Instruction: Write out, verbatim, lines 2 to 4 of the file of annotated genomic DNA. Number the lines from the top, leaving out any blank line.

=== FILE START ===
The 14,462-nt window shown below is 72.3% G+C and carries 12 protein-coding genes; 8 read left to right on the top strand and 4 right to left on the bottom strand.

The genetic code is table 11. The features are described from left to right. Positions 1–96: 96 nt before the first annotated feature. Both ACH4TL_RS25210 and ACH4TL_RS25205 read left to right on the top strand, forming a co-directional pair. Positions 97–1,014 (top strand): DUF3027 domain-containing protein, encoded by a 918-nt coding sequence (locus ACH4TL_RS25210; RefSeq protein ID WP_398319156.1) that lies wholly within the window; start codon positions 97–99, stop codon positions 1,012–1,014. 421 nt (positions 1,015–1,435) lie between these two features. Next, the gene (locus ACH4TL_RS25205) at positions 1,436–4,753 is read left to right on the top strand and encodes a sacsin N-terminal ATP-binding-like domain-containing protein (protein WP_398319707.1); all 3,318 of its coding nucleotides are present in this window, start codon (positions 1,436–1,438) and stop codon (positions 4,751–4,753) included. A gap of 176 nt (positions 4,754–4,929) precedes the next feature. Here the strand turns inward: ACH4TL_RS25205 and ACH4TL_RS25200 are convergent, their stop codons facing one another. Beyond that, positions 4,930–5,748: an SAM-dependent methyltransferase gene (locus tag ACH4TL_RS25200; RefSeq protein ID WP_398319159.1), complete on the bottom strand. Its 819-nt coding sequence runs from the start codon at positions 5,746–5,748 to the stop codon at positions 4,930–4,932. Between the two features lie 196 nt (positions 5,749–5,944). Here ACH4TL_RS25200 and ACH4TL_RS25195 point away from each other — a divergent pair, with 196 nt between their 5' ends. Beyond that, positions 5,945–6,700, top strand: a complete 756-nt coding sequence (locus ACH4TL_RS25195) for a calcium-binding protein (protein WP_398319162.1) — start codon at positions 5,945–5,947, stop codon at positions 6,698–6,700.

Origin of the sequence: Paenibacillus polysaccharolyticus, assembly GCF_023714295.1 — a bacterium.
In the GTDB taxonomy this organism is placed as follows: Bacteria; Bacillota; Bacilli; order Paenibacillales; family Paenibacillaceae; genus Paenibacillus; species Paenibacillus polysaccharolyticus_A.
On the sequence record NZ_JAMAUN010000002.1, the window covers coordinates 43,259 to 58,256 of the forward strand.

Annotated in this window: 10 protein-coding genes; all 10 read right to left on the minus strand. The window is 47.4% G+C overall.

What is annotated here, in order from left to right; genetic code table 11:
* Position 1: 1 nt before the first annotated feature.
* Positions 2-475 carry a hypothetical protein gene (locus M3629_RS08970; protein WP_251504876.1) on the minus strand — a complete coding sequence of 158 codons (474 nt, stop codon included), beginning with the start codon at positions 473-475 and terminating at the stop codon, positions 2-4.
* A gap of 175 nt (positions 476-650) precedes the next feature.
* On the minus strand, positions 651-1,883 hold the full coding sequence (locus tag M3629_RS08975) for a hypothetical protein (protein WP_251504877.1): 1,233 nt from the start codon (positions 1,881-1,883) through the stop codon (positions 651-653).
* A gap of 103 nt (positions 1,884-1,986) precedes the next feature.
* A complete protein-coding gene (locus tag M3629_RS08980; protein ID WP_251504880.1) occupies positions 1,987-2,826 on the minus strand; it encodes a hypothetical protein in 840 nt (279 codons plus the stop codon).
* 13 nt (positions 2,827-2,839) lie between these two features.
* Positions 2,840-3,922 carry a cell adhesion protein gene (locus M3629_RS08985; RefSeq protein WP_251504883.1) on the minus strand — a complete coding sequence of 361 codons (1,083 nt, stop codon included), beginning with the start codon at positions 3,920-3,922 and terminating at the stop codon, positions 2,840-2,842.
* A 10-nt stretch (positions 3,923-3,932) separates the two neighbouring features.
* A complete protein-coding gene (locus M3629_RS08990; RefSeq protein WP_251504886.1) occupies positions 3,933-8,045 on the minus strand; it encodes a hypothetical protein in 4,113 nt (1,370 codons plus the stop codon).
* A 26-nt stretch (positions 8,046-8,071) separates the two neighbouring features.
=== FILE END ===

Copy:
The genetic code is table 11. The features are described from left to right. Positions 1–96: 96 nt before the first annotated feature. Both ACH4TL_RS25210 and ACH4TL_RS25205 read left to right on the top strand, forming a co-directional pair. Positions 97–1,014 (top strand): DUF3027 domain-containing protein, encoded by a 918-nt coding sequence (locus ACH4TL_RS25210; RefSeq protein ID WP_398319156.1) that lies wholly within the window; start codon positions 97–99, stop codon positions 1,012–1,014. 421 nt (positions 1,015–1,435) lie between these two features. Next, the gene (locus ACH4TL_RS25205) at positions 1,436–4,753 is read left to right on the top strand and encodes a sacsin N-terminal ATP-binding-like domain-containing protein (protein WP_398319707.1); all 3,318 of its coding nucleotides are present in this window, start codon (positions 1,436–1,438) and stop codon (positions 4,751–4,753) included. A gap of 176 nt (positions 4,754–4,929) precedes the next feature. Here the strand turns inward: ACH4TL_RS25205 and ACH4TL_RS25200 are convergent, their stop codons facing one another. Beyond that, positions 4,930–5,748: an SAM-dependent methyltransferase gene (locus tag ACH4TL_RS25200; RefSeq protein ID WP_398319159.1), complete on the bottom strand. Its 819-nt coding sequence runs from the start codon at positions 5,746–5,748 to the stop codon at positions 4,930–4,932. Between the two features lie 196 nt (positions 5,749–5,944). Here ACH4TL_RS25200 and ACH4TL_RS25195 point away from each other — a divergent pair, with 196 nt between their 5' ends. Beyond that, positions 5,945–6,700, top strand: a complete 756-nt coding sequence (locus ACH4TL_RS25195) for a calcium-binding protein (protein WP_398319162.1) — start codon at positions 5,945–5,947, stop codon at positions 6,698–6,700.

Origin of the sequence: Paenibacillus polysaccharolyticus, assembly GCF_023714295.1 — a bacterium.
In the GTDB taxonomy this organism is placed as follows: Bacteria; Bacillota; Bacilli; order Paenibacillales; family Paenibacillaceae; genus Paenibacillus; species Paenibacillus polysaccharolyticus_A.